Ferrari principal Jean Todt can enjoy the pleasure of a fifth world title for the team, and sixth for Michael Schumacher, but 2003 was not an easy year for the Scuderia. While celebrations were in order after the Japanese Grand Prix, Todt said the...
Ferrari principal Jean Todt can enjoy the pleasure of a fifth world title for the team, and sixth for Michael Schumacher, but 2003 was not an easy year for the Scuderia. While celebrations were in order after the Japanese Grand Prix, Todt said the worry of not just the race but the whole season was a painful experience.
"Each year we try to achieve this and when you manage to achieve it, it's just like a dream come true. Let's say this season there was much more competition, it was much more difficult to achieve what we all achieved and we had to wait until the last race before it came."
"Now, even, if we haven't yet had the time to really enjoy it completely --because it's hard to believe, because we have been fighting so much for that -- it will take a few days before we do realise it, and all the team can definitely feel proud of the job that has been done."
It seems Michael Schumacher has already realised he's a six-time champion from the reports coming from the Suzuka paddock after the race. The German and brother Ralf allegedly let their hair down in fine style by trashing a hotel room in a drunken partying spree. But if you can't party when you're a record-breaking champion, when can you?
"I would say he's very focused, he has a passion for his job, he's very professional, he's always available," Todt said about Michael. "When he needs something, he's pushing, he wants to understand, he's curious. And on the other side, I think Ferrari has given him fantastic support, fantastic car, fantastic engine, fantastic package."
"You know it's clear that we haven't been successful all the year, because we won eight races out of 16 compared to 15 out of 17 last year. And Michael is a great guy, but he needs a great car, because a great guy without a great car will not do the job."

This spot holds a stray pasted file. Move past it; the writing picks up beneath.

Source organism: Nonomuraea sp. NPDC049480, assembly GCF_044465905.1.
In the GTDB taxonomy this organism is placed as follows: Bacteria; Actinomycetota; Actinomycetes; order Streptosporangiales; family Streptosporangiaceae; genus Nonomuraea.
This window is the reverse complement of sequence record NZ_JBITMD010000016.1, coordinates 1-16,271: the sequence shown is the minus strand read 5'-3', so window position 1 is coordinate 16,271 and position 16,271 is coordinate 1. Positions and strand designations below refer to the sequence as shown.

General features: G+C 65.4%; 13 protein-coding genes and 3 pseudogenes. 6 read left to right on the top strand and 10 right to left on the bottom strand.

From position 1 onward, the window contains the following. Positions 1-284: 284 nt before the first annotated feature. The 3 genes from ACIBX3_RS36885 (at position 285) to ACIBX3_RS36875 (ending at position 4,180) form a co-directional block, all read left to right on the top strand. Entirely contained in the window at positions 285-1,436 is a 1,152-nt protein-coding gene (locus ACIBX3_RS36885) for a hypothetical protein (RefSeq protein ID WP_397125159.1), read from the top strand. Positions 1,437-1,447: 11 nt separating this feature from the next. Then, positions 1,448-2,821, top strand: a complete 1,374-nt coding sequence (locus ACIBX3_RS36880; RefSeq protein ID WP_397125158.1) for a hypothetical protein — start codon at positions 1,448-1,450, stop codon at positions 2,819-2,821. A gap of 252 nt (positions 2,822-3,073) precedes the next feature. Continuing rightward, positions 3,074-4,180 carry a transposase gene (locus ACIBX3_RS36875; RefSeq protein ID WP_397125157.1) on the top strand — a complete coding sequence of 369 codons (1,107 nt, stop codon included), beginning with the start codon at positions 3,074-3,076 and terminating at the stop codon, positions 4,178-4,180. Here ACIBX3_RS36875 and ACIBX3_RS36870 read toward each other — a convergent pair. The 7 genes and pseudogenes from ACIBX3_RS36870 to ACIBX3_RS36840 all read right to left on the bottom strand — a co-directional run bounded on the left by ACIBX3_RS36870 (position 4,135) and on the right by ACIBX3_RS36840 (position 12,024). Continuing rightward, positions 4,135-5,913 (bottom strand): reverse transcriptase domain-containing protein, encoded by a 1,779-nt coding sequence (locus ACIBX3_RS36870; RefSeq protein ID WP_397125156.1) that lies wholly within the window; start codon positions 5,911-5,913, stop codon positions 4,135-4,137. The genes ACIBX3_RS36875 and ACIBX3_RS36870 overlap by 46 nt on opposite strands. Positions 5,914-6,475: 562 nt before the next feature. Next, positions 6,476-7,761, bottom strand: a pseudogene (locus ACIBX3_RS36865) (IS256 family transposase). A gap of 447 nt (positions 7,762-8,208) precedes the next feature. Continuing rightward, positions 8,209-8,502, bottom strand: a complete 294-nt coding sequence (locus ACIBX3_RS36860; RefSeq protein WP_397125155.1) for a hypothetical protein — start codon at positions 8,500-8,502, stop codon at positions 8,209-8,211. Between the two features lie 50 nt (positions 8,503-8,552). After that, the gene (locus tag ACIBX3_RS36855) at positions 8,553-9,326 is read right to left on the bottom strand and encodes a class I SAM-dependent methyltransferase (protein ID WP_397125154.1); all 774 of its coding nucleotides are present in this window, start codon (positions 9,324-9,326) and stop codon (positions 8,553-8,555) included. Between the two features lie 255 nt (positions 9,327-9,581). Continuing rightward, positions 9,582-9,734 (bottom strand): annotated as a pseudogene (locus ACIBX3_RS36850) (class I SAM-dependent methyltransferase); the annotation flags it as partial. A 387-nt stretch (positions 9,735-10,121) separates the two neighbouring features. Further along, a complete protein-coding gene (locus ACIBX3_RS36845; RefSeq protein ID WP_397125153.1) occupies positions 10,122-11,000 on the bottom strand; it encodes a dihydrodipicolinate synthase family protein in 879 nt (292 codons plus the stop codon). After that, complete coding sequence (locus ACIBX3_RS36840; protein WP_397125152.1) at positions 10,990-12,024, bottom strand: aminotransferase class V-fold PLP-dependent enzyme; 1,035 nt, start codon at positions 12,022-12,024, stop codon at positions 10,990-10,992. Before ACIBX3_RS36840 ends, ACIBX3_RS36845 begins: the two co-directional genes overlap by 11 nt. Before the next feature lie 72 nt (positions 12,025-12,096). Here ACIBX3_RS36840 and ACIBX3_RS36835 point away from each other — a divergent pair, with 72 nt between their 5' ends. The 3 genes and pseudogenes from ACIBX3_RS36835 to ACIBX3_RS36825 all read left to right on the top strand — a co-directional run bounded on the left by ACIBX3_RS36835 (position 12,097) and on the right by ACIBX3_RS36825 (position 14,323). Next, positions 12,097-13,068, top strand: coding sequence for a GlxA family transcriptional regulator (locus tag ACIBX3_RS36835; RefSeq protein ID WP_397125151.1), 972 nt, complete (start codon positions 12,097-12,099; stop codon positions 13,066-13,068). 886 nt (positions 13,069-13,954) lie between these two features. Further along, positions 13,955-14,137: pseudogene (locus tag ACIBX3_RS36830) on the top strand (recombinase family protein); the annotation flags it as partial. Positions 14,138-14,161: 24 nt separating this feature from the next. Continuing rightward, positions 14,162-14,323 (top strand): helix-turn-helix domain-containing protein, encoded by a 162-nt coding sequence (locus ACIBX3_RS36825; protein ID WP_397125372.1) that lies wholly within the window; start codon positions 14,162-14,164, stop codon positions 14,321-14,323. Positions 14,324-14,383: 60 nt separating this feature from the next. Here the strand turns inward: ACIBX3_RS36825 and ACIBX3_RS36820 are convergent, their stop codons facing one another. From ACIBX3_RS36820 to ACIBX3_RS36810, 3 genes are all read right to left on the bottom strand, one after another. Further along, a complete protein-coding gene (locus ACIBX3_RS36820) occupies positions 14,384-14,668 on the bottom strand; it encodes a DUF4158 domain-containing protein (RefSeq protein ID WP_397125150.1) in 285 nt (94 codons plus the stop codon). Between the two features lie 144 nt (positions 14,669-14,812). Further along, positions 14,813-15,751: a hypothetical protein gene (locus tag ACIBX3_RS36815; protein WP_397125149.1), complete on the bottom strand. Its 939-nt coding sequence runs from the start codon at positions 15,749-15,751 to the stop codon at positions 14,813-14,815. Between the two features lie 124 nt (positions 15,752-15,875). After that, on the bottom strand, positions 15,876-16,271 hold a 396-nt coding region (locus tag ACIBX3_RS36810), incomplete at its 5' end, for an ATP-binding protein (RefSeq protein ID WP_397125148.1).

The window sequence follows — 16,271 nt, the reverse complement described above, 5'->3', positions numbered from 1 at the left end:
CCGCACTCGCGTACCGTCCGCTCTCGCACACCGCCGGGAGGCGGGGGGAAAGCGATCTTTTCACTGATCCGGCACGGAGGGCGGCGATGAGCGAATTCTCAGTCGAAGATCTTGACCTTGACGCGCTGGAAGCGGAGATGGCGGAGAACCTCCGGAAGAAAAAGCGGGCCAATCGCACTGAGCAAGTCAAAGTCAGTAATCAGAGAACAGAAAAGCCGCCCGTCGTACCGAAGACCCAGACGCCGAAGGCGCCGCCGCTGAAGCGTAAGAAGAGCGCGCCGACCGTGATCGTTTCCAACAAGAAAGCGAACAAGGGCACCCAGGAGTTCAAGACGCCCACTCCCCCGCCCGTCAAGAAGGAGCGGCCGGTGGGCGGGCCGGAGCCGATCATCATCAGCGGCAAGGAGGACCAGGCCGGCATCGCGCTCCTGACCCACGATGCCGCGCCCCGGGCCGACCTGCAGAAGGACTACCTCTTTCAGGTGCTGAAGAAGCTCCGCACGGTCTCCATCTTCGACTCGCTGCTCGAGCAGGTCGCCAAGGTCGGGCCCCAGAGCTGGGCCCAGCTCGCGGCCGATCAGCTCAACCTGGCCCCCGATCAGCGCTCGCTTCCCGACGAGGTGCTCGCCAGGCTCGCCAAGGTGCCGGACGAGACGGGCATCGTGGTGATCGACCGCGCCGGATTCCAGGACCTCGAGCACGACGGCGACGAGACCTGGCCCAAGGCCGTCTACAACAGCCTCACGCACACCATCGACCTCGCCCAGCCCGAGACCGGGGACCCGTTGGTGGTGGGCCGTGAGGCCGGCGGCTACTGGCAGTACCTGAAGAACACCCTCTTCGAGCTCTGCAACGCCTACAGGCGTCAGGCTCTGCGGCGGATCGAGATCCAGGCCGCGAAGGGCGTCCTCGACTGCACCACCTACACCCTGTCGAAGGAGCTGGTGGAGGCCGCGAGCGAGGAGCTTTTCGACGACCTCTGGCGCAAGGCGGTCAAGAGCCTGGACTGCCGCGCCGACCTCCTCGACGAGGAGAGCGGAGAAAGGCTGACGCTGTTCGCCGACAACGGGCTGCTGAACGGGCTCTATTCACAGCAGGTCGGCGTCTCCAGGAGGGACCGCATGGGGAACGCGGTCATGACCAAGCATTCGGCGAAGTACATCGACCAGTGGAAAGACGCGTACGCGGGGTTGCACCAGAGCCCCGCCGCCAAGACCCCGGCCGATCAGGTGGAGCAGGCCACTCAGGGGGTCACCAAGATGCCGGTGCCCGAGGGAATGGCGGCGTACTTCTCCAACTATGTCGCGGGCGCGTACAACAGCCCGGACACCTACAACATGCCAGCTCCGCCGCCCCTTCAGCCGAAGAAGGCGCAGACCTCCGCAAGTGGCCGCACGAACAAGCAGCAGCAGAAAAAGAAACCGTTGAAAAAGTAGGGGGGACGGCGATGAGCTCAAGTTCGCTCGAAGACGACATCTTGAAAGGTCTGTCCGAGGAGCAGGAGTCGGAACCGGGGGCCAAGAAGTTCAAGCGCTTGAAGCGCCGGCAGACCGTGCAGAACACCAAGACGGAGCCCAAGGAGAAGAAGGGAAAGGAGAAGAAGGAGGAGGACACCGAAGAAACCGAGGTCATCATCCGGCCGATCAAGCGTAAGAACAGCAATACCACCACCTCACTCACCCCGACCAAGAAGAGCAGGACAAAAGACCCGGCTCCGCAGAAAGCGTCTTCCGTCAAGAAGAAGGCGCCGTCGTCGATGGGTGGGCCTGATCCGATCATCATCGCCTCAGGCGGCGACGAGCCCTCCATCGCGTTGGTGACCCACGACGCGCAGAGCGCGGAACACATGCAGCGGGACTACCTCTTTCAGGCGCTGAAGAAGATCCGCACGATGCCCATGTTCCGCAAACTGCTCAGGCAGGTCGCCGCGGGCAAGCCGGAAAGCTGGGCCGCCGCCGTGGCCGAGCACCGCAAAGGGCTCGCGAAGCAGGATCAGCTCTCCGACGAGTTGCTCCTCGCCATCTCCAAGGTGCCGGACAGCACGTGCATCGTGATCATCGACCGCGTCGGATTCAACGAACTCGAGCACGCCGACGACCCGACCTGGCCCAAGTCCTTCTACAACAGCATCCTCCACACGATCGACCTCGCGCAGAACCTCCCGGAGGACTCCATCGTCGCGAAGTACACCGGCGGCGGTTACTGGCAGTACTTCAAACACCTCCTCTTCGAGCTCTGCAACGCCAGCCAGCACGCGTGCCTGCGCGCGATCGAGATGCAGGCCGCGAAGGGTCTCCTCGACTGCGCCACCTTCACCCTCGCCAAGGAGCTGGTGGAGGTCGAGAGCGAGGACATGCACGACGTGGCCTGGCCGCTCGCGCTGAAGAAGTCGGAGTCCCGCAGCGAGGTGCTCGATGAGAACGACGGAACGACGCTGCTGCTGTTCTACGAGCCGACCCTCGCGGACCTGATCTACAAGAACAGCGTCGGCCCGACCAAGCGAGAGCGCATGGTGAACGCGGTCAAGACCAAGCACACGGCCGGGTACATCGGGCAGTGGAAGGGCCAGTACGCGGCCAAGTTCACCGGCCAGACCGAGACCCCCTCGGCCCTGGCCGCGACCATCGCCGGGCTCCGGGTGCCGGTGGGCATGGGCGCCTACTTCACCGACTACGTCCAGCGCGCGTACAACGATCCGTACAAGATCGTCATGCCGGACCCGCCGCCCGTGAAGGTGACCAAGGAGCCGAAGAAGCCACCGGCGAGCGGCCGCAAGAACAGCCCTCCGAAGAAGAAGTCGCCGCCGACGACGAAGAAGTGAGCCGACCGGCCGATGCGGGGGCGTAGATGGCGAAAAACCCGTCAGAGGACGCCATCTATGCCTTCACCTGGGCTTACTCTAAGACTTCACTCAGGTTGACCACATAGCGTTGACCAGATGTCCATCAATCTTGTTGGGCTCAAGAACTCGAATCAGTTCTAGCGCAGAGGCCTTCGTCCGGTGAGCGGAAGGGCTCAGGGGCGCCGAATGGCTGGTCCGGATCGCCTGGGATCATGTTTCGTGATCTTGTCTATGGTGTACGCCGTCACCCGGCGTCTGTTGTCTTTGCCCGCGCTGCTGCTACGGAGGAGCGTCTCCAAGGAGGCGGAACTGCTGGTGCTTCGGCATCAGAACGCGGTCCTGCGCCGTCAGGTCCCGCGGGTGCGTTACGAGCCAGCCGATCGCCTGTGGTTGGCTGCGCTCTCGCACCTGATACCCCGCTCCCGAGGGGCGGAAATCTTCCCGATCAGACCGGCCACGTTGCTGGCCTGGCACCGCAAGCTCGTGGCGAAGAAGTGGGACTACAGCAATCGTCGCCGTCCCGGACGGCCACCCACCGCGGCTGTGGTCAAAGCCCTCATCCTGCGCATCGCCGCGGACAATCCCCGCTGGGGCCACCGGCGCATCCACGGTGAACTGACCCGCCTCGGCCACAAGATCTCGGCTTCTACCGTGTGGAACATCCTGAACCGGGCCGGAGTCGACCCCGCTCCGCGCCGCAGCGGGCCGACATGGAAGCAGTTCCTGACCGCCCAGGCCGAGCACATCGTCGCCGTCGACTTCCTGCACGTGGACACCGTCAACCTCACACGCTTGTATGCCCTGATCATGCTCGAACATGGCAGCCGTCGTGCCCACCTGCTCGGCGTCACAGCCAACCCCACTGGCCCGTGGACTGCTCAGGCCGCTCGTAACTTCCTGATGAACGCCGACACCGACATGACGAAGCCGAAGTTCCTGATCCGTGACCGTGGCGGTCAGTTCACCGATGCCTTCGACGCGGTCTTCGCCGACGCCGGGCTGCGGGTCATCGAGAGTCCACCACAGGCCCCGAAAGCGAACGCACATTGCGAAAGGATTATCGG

"So I think it's a fantastic combination: a few very good people all put together without any controversy ever, just looking or trying to do the job in the company. Each one has his own responsibility, each one is supported in his own responsibility and supporting his colleagues and I think that in the end it makes a difference."
"We are not spoiled. I think in our approach we are very humble. We respect the others a lot. We know that we make mistakes. We know our limits and I just feel that we keep our feet on the ground and we just try to do the job. We just spoke to Rory (Byrne, chief designer). He's working in the wind tunnel. We spoke with Paolo Martinelli (head of engine development). He was in the engine department, so you know I think we are all focused, simply because we love being at Ferrari."
"We love being together and probably one of the reasons why none of us want to go is because we feel that in a way we would be betraying part of the group and we feel that we are not yet ready for that. Ferrari is a great company, great team, probably more pressure, but more emotion and more reward to the effort that we make and that's the end of it."
For the last seven years the team at Ferrari has remained mostly the same and it's proved to be a team that's hard to beat. Todt recognizes the effort that everyone puts in: "And the last thing I would mention is probably unique, the thing we can be most proud of: a group which since 1997 has been the same, has achieved the manufacturers championship five times in a row, Michael, four times in a row drivers' championship with Ferrari, plus the two years before."
"He's the only driver to have six successes in the drivers championship, so definitely, even if I say that we don't realise it yet, I think in a few years we will be able to be proud about what we have achieved."